Other than that, this team has depth, and has depth of size with Andrew Smith, Khyle Marshall, Kameron Woods, and Erik Fromm. This is an amazing statement to make about a Butler team: I’m not worried about the frontcourt, it’s the guard play that concerns me.
Butler will play Xavier in a non-conference game next Tuesday, with Marquette, potentially North Carolina, Indiana, Northwestern, Vanderbilt, and Gonzaga all on the docket. Then add 16 more games against teams who would like to welcome you as rudely as possible to the Atlantic 10. Temple, St. Louis (twice), Xavier (again), VCU all loom as games where this team’s mettle will be tested.
Regular-season projection 21-10
BEST OF THE REST
Won’t do full season projections, but just some thoughts on the other seven D1 programs in the state. Notre Dame returns a ton from last year’s surprise team that lost Tim Abromaitis two games into the season. Their schedule is always tough in the Big East, and by their own weak standards, tough in non-conference play. Jumping into the Crossroads Classic each year, and playing Kentucky in the Big East/SEC challenge will do that to you. Notre Dame seemingly makes the tournament, then flames out in the first or second round each season. They are loaded with size and experience. If there’s a year where they can get back to the Sweet 16, this is it.
IUPUI is coming off their first losing season in 11 years. Head coach Todd Howard is now in his second season after spending 16 years as a Jags assistant coach. He also has to try and figure out how to replace the school’s leading Div. I era scorer in Alex Young. All told, three seniors graduated who accumulated over 3700 points in their college careers. The Jags get to play the first game of the season on Friday, playing host to Utah Valley State in a 2p matinee in the Jungle.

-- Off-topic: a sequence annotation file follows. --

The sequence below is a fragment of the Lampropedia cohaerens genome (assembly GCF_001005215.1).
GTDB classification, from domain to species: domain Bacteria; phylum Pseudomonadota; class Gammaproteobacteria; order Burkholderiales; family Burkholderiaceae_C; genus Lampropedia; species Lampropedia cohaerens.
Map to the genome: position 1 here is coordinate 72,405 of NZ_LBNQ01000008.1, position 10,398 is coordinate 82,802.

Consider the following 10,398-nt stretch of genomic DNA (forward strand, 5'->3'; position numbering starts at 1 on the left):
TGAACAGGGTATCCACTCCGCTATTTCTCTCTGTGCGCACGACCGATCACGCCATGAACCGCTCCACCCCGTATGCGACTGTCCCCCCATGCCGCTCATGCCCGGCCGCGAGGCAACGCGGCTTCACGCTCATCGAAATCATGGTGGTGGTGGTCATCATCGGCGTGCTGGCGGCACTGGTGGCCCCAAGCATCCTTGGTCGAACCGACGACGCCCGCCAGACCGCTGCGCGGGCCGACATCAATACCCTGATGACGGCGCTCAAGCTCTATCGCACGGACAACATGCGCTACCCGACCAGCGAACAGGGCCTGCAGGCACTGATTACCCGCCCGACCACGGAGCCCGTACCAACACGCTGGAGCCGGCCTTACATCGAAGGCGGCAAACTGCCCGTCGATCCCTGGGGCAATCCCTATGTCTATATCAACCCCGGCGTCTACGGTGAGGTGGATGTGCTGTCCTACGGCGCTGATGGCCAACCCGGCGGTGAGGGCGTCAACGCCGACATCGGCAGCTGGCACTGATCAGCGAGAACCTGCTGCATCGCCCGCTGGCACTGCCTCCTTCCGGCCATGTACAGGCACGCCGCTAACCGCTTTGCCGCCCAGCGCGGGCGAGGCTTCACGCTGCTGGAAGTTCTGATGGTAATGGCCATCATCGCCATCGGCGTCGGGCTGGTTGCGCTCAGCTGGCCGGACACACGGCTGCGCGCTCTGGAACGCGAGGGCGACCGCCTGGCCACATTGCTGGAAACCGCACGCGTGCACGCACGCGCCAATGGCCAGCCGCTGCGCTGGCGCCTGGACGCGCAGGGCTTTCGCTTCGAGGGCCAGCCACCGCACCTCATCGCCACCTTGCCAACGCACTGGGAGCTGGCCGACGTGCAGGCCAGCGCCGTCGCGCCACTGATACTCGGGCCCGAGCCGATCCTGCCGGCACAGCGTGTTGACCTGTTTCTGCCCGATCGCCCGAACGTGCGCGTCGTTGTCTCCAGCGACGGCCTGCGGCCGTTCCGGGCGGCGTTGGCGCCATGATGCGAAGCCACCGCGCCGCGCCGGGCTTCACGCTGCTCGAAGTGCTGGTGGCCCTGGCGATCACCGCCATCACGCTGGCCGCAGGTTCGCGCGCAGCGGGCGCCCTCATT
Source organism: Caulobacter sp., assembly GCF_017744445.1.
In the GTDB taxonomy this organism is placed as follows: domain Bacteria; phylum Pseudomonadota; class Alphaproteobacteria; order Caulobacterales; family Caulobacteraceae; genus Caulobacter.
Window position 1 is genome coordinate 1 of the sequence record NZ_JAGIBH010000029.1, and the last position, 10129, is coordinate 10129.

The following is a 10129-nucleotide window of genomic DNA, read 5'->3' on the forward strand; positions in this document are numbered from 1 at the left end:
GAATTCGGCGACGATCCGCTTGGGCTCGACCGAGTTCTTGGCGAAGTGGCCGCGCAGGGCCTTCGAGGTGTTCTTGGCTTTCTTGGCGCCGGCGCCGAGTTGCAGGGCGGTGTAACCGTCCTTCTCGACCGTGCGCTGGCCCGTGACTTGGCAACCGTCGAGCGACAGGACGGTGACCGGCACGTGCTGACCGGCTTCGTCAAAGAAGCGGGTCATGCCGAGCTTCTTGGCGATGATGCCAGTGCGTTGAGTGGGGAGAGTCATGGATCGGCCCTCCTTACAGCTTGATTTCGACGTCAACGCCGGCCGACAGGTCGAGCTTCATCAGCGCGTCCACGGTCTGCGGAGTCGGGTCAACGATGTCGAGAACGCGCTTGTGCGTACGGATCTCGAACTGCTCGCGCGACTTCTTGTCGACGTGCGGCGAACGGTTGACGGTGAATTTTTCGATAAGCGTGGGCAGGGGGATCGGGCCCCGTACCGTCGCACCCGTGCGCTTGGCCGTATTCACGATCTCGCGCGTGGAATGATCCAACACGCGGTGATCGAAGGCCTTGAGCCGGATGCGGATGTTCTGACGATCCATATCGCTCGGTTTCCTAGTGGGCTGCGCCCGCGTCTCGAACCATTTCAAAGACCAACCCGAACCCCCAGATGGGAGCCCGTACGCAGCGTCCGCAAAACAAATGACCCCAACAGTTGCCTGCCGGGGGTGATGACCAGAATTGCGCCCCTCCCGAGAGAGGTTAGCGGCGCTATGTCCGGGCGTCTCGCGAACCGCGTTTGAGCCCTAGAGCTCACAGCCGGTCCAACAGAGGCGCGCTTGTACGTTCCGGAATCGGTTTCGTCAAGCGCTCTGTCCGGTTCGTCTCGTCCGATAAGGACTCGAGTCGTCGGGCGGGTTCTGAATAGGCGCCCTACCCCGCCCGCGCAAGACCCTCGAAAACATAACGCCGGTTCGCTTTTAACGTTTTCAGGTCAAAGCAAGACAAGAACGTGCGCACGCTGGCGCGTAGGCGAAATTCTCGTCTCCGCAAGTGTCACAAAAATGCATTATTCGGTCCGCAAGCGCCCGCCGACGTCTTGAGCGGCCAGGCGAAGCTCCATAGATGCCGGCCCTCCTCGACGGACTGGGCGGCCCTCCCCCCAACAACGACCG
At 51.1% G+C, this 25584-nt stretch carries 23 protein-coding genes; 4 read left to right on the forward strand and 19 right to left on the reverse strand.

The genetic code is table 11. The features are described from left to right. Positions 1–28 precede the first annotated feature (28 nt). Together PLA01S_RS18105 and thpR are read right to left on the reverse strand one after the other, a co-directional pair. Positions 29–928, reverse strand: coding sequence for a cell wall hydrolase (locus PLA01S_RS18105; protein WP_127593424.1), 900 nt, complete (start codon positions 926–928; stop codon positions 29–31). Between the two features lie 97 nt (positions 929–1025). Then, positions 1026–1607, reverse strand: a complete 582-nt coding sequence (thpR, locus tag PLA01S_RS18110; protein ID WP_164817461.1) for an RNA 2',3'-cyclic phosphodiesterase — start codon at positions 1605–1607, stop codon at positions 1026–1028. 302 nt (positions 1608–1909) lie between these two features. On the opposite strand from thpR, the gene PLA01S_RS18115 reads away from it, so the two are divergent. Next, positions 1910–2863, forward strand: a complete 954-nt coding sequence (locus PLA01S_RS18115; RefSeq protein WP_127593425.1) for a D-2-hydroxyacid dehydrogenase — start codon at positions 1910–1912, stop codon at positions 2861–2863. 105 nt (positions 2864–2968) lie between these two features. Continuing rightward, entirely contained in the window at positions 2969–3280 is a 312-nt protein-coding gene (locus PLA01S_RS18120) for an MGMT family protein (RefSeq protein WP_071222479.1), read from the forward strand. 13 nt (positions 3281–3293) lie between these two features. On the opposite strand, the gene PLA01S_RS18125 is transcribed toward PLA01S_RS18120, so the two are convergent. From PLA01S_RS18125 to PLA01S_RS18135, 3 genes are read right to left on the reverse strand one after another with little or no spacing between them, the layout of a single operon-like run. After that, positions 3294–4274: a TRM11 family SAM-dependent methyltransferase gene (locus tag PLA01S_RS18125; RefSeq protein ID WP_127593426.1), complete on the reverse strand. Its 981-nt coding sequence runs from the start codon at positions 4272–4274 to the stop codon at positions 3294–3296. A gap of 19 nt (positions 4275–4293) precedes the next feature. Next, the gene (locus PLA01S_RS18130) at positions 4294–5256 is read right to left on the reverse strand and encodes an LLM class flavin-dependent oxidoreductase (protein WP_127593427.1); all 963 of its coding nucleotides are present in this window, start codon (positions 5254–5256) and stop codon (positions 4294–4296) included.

Valpo hosted the Horizon League tournament for the first time last year, and is hoping to do it again this season with a different result in the championship game. Bryce Drew’s team returns seniors like Ryan Broekhoff, Kevin Van Wijk, and Mat Kenney, then adds Bobby Capobianco (formerly of Indiana) to add even more size to a large team.
Evansville will play year number two in the Ford Center led by senior Colt Ryan. His 20.5 points per game last year was good for 11th in the nation and second in the Valley. Indiana State graduated four of their top five scorers off of last year’s 18-win team. Former Indiana All-Star Jake Odum is the lone returning double-figure scorer. Ball State hopes to surpass last year’s .500 record without it’s leading scorer and rebounder from last season in Jarrod Jones. IPFW will be led by perhaps the best player you haven’t heard of: Frank Gaines. The fifth-year senior averaged 21 points and six rebounds a game last senior as a 6’3″ wing player. The ‘Dons hope to improve on last year’s 11-win total.